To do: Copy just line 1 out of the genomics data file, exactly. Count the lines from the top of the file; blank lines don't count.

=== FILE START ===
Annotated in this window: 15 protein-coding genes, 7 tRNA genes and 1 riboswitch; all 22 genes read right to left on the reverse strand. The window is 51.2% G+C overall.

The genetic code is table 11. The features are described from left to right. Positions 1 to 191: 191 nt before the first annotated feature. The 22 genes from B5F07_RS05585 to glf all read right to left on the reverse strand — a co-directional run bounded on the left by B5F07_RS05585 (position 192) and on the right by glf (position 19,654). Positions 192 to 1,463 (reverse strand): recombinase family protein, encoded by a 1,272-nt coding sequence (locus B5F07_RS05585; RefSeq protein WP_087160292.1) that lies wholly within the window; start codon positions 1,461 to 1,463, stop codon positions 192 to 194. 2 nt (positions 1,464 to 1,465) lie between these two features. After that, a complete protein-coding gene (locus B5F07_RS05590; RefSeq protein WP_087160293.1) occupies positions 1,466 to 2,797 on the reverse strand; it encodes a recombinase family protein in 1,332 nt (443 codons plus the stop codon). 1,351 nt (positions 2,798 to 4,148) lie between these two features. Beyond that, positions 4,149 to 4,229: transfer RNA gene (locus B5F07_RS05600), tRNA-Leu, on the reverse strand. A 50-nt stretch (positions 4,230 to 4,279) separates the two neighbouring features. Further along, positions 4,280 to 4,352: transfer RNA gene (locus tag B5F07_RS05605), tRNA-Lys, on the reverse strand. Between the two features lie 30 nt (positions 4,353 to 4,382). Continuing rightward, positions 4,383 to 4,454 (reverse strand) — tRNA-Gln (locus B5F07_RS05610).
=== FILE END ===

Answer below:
Annotated in this window: 15 protein-coding genes, 7 tRNA genes and 1 riboswitch; all 22 genes read right to left on the reverse strand. The window is 51.2% G+C overall.